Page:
Epic stuff

I just had to share this video. It’s something a few of us have been searching for for some time. The theme song from the old 1950s/60s TV series, Tales of The Vikings.

A cheesy series? From all I can remember, yes (note the comment that says only three episodes may still exist. So we may never know for sure).

But let it be set down for the historical record—if anyone wonders what it was that first sparked author Lars Walker’s interest in Vikings, it was this series. I actually only caught it in re-runs, but it caught me good and hard in return. I realized, in a blaze of enlightenment, that nothing in this world was so cool and romantic as Vikings, and that Vikings were my birthright.

While we’re on the subject of rousing entertainment, I finally made it to the theater to see The Avengers this weekend. My reaction: Holy moly.

I didn’t love it as much as, say, The Lord of the Rings movies. But I don’t think I’ve ever had such a pure entertainment experience in a theater. It was way, way longer than I think any movie should be, but I didn’t care. I hit the light button on my watch at one point, and realized I’d been in my seat for a full two hours. I couldn’t believe it had been that long.

Highly recommended.

It occurs to me that the whole comic book thing, and the ancillary stuff (like movies; comic books don’t actually sell that big anymore) is almost a form of myth. Having cut ourselves loose from our cultural tethers, we’re reverting to simpler, more elemental kinds of literature. Instead of epic poems, we have epic movies.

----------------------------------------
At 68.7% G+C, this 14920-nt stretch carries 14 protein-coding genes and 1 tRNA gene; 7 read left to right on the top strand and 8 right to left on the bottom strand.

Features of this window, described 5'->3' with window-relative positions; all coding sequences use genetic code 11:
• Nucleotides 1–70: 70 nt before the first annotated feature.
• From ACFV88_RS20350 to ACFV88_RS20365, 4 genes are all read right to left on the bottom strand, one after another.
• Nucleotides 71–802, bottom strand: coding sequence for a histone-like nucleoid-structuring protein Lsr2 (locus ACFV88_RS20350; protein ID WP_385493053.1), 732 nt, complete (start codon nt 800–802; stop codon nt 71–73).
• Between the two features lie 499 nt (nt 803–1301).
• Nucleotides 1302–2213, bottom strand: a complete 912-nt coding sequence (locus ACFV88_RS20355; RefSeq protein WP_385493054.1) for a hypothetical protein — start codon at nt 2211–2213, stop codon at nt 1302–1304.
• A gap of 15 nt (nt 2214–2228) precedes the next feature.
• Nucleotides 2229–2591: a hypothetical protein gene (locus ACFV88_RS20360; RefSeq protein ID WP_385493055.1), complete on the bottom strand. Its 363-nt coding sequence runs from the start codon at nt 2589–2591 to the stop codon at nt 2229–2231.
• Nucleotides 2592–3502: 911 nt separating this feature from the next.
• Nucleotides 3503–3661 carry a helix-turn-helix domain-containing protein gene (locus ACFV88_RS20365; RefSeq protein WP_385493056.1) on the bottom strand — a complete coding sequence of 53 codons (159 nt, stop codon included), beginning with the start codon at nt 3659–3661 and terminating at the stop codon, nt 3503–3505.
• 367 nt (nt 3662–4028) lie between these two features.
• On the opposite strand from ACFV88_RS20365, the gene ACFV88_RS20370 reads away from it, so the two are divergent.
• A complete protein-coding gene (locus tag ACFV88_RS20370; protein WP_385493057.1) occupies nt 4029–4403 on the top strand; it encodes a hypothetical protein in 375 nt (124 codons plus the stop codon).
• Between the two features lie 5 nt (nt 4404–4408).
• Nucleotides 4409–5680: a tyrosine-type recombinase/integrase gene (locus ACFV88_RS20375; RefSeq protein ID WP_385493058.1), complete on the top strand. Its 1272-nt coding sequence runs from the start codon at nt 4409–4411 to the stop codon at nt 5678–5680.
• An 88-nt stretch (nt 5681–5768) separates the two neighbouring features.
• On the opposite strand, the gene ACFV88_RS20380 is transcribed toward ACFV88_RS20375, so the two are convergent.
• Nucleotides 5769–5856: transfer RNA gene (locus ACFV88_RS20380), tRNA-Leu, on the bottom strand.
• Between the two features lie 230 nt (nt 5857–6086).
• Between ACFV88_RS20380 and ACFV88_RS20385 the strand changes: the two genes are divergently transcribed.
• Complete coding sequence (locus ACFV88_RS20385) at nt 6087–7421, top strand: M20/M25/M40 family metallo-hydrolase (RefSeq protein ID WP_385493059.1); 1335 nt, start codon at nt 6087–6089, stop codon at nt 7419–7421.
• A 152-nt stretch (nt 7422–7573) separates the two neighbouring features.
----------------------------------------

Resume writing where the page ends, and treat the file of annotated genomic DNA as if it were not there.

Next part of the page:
This is not a good thing.

Unless I get a movie deal for my books, of course.

5 thoughts on “Epic stuff”

  1. I hadn’t known there was such a series. It would have had to be pretty terrible for it not to win me over as a youngster.

    When I was around 11 years old — this would be around 1966/7 — I had a Viking ship plastic toy, which memory says was about a foot long. I think it could be displayed on a plastic stand, but one could attach to the ship’s underside an orange plastic weight so that it could be floated — in my case, floated, as I recall, at Nesika State Park in Oregon. But I didn’t grow up to become a novelist of the Viking era.

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